The paper presents a historical overview of some characteristic differences between rhetoric and dialectic in the pre-modern tradition. In the light of this historical analysis, some current approaches to dialectic are characterized, with special attention to Ralph Johnson's concept of dialectical tier.
Perelman’s view of the role of persons in argument is one of the most distinctive features of his break with Cartesian assumptions about reasoning. Whereas the rationalist paradigm sought to minimize or eliminate personal considerations by dismissing them as distracting and irrelevant, Perelman insists that argumentation inevitably does and ought to place stress on the specific persons engaged in an argument and that the relationship between speaker and what is spoken is always relevant and important. In taking this position, Perelman (...) implicitly revives the classical conception of proof by character (ethos or “ethotic” argument), but despite an extended discussion of act and person in argument, The New Rhetoric does not give much consideration to the classical concept and confuses differing approaches to it within the tradition. The result is that Perelman treats the role of the speaker in argument only by reference to abstract techniques and does not recognize the importance of examining particular cases in order to thicken understanding of how ethotic argument works in the complex, situated context of its actual use. Consequently, Perelman’s account of the role of persons in argument should be supplement by reference to case studies, and to that end, I consider ethotic argument in W.E.B. Du Bois’ famous essay “Of Mr. Booker T. Washington and Others”. (shrink)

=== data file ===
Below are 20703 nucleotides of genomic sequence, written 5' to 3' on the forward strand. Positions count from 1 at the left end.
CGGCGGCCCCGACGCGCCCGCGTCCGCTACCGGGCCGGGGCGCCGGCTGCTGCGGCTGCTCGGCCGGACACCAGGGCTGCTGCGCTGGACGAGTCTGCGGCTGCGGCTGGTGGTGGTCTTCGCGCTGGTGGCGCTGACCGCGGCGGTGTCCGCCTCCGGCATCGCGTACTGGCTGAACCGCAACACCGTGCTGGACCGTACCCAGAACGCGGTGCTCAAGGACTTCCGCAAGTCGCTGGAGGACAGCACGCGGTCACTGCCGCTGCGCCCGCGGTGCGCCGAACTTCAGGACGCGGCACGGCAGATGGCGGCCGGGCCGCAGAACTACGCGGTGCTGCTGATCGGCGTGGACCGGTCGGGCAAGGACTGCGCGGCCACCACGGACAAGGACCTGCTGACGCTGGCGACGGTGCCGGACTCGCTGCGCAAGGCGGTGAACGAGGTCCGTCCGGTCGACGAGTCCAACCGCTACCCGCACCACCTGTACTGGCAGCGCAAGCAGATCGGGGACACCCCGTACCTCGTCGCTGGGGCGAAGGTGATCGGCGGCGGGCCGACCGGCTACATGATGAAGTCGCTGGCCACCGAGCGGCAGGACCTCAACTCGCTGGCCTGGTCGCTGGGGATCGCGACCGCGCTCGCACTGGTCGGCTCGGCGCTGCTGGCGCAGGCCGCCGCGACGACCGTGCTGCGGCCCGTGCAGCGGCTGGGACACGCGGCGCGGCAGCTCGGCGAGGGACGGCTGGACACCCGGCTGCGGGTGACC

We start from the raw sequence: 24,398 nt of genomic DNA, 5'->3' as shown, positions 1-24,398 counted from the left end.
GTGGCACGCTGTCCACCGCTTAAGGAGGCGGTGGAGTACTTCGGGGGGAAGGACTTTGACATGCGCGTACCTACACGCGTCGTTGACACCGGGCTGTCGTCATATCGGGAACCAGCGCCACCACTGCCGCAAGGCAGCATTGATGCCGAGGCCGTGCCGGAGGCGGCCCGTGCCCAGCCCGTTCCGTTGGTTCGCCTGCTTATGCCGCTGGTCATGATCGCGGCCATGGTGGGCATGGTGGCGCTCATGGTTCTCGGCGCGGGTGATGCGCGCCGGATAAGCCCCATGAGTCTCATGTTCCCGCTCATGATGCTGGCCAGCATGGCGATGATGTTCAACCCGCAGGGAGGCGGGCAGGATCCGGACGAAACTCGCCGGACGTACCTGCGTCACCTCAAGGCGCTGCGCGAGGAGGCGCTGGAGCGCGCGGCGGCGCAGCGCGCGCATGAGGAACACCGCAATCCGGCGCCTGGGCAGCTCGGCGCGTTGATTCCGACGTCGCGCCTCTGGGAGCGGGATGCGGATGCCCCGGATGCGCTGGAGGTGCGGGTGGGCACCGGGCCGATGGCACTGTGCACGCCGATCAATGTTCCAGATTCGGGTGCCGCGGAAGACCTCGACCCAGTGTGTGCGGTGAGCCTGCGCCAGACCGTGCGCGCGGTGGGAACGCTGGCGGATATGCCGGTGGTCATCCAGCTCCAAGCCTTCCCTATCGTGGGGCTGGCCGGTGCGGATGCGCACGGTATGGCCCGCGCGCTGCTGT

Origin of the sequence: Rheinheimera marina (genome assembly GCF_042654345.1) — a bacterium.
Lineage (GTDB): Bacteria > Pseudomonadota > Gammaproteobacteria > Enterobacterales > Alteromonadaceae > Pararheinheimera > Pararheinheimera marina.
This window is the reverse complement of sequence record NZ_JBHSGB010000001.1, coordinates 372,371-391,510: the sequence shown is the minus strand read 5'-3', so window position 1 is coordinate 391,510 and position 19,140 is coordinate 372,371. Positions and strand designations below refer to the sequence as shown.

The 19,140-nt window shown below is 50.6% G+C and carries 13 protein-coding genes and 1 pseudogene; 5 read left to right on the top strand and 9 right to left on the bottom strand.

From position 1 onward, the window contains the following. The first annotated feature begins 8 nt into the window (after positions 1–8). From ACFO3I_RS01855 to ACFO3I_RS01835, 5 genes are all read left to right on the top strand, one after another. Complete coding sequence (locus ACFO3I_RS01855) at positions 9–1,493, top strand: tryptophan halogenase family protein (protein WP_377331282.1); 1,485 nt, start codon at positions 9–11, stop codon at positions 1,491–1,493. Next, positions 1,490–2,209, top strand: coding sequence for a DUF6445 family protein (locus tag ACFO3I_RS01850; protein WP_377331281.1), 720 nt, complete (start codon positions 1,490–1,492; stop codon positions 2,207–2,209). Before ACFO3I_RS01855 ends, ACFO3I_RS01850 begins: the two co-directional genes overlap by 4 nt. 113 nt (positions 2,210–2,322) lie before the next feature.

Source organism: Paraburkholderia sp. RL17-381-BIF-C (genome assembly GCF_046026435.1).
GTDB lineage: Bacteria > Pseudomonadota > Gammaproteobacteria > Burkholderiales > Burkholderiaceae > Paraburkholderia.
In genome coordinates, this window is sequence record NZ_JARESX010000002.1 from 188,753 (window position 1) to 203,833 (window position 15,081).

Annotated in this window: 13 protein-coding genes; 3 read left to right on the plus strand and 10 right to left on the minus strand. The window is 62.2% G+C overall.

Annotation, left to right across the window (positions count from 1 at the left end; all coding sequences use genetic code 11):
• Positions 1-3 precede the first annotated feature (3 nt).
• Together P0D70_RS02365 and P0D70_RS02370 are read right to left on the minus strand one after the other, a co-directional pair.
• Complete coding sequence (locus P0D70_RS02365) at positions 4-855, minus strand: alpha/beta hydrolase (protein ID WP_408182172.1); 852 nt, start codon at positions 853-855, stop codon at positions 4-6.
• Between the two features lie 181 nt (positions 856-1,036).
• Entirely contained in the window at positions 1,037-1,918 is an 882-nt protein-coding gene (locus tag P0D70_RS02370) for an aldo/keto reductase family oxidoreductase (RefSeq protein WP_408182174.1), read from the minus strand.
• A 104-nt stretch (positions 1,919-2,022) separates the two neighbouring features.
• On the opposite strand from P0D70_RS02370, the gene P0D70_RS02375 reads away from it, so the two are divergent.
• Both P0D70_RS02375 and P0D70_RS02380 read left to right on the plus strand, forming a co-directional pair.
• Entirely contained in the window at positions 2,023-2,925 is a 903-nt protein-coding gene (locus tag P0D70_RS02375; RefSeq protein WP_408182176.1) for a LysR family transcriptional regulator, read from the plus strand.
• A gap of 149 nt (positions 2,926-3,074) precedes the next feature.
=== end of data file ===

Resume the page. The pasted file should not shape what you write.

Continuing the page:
Despite the contemporary revival of interest in topical invention among rhetoricians and informal logicians, the ‘commonplaces’ (loci communes) of classical rhetoric have received little attention. When considered at all, they are typically dismissed as sterile or mechanistic substitutes for genuine argumentative invention. A fresh examination of the texts of Cicero and Quintilian, however, suggests that these authors believe that the commonplaces have an important heuristic function, and an effort to understand this function is a matter of interest to contemporary students (...) of argumentation. (shrink)
In contemporary American scholarship, interpretation of Aristotle'sRhetoric has become the locus of sustained and sharp controversy. Differing views of theRhetoric and its significance have become tokens in a more general dispute about what rhetoric is or ought to be. This essay examines three central issues that have emerged in this larger arena of controversy: the relationship between Aristotelian and Platonic conceptions of rhetoric, the relationships among rhetoric, ethics, and epistemology in Aristotle, and the placement of rhetoric within Aristotle's system of (...) arts and sciences. (shrink)